The purpose of the workshop was to explore the material of the Internet—the code—in order to create our own participatory drawing application. By the end of the day we were bouncing through cyberspace making free-hand graffiti on brand new websites that we’d each set up and programmed on a Raspberry PI.

While it would be an exaggeration that the workshop made network experts of us all, it did indeed give each of us a good long look under the hood of a behavior (web surfing) that has become ubiquitous even though so few of us know anything about how it works. In that regard the workshop was a huge success. And, even better, it was fun!

Organized by Sean Justice & Richard Jochum, and sponsored by the Myers Media Art Studio, Program in Art & Art Education.
Led by Don Miller, an artist and learning designer.

DON MILLER is an artist and educator based in Brooklyn, NY. He performs live visuals in real time under the alias NO CARRIER. Miller works with nearly obsolete repurposed electronics to create psychedelic low resolution video art. Part of the 8bitpeoples artist collective, he performs, exhibits, and lectures worldwide. He is a graduate of NYU’s ITP program and works as a Learning Designer at the Institute of Play.


electronics for art teachers

a workshop in making & exploring

On Saturday, December 1, 2012, the MMAS held an interactive making workshop in electronics. Our leader was an electronics teacher and artist from the Carnegie Mellon School of Technology, Sibel Deren Guler. She guided us in making activated origami, squishy circuits, Drawdios, and finally, drawbots. See more about Deren and her work, including lists of resources for making your own electronics, at

Journey into Making…

with MakerBot and 3D printing.

Over the past month or so we’ve taken great long steps into the emerging world of 3D printing.

On May 26 Liz Arum from MakerBot Industries came to TC and gave a demo in the basic workflow using TinkerCad and the MakerBot code generator, ReplicatorG. The successes of our first prints on that day proved that the technology was ready for us…or that we were ready for it.

The follow week (June 1, 2012) TC was invited to the first ever MakerBot Hackathon at the Metropolitan Museum of Art.

The idea was an experiment between the Met’s education department and the MakerBot network of artists and hackers. Read a description here: Met MakerBot Hackathon.

MakerBot video

The goal was to use simple 3D scanning techniques with still cameras to capture selected artworks in the Met’s galleries, and then to remix those artworks in imaginative ways. All the works would be uploaded to MakerBot’s network distribution, Thingiverse, where they might be downloaded again by far-flung modellers and makers. The day was exciting and amazing. We met modellers from around the country and the world. And made a couple of intriguing contributions ourselves.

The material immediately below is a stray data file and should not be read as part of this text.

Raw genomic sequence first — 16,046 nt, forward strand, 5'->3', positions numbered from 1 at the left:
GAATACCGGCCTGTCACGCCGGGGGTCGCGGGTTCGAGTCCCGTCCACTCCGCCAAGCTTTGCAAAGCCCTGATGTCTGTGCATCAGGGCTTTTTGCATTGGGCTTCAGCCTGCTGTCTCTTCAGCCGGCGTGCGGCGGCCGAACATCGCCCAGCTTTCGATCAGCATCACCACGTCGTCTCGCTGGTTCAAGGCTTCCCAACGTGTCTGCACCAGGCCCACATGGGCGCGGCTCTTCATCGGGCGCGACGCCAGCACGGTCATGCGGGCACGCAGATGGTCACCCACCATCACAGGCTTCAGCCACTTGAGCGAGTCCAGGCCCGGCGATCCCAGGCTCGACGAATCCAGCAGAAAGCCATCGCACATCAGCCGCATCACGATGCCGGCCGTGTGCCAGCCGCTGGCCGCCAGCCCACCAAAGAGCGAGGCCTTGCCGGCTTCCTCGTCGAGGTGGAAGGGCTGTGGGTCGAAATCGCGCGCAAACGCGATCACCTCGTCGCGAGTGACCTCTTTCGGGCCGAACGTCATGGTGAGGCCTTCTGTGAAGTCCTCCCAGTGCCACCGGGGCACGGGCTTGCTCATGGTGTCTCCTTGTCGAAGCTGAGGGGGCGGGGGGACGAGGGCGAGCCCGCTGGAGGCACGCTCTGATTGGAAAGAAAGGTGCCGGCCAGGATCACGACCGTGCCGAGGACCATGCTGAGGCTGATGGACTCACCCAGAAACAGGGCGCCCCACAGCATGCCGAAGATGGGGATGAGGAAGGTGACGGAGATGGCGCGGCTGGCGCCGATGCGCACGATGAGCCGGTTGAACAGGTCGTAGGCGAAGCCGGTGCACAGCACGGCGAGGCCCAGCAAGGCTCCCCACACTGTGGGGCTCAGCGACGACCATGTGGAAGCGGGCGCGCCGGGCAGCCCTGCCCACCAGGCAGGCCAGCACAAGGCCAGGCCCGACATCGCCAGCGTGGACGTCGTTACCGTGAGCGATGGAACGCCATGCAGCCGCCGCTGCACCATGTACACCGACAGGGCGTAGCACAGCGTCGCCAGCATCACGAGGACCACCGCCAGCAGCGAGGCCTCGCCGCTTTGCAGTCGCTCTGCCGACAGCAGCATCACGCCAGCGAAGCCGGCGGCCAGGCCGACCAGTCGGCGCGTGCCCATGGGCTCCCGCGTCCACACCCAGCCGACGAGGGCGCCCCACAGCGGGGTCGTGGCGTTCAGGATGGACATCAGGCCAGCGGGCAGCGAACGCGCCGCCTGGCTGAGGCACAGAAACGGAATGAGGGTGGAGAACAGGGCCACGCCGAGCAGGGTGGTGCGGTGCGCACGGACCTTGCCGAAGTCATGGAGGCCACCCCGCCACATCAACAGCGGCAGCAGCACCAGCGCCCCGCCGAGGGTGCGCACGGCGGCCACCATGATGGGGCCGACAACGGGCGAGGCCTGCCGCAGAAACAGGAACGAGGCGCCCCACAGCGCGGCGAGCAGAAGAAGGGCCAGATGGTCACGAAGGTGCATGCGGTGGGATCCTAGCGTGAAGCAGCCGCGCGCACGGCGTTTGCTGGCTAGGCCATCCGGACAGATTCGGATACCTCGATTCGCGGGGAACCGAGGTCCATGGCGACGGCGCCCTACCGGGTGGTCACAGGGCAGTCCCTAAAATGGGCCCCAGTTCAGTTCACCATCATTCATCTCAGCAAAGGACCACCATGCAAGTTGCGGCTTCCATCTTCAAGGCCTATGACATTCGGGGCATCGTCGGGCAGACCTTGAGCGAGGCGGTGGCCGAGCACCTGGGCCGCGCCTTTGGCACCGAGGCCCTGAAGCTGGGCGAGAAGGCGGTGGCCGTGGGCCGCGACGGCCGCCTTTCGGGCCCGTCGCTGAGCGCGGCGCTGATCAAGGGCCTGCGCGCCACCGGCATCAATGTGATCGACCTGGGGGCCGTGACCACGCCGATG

You can see our two objects on Thingiverse here:Vishnu Column and Lux Chaser.

Four of us were there on Friday, Deb Bassino, Eileen Begley, Erol Gunduz, and Sean Justice. On Day 2 of the event, only Eileen Begley was able to attend. At that point most of the modellers had explored a suitable workflow for scanning and making, and there was a ton of exciting work produced. At the end of the day there was a presentation of all the projects, whether they had been finished or not. Eileen took careful notes of the presentations; you can access her notes here.

The final lines from Eileen’s observations from Saturday at the Met:

  • Criteria for good projects:
  • Importance of not having to encounter a lot of impediments to the experience.
  • No set end point, not knowing where you’re going but trail blazing ahead
  • Networking, meeting new people
  • The seed has been planted, now how do we go forward, how to go forward individually and as a community, how to further share this experience.
  • All the ancestral artwork, yet bringing it into the contemporary era.

Finally, in preparation for the arrival of our own MakerBot Replicator, Hong Wan Tham organized a special workshop for his sculpture class, led by Erol Gunduz. On Friday, June 23, 2012, a handful of students worked through the challenges of 3D modeling to prepare their own small character prints.

Open Forum

What are the benefits and challenges of teaching with new media in the art classroom?

Tuesday, May 22, 5:30 to 7:30pm

Several members of the Media Art Advisory Group will share their experiences with new media in the art curriculum. Each will present a brief overview of their practice. The focus of this event will be on conversation and questions about the actual practice of teaching art with computers, networks, software, and new media. Please join the conversation!

The MAAG are art teachers who work with new media in their classrooms. See the MAAG link (above) for more information, bios, and the portal to the MAAG blog.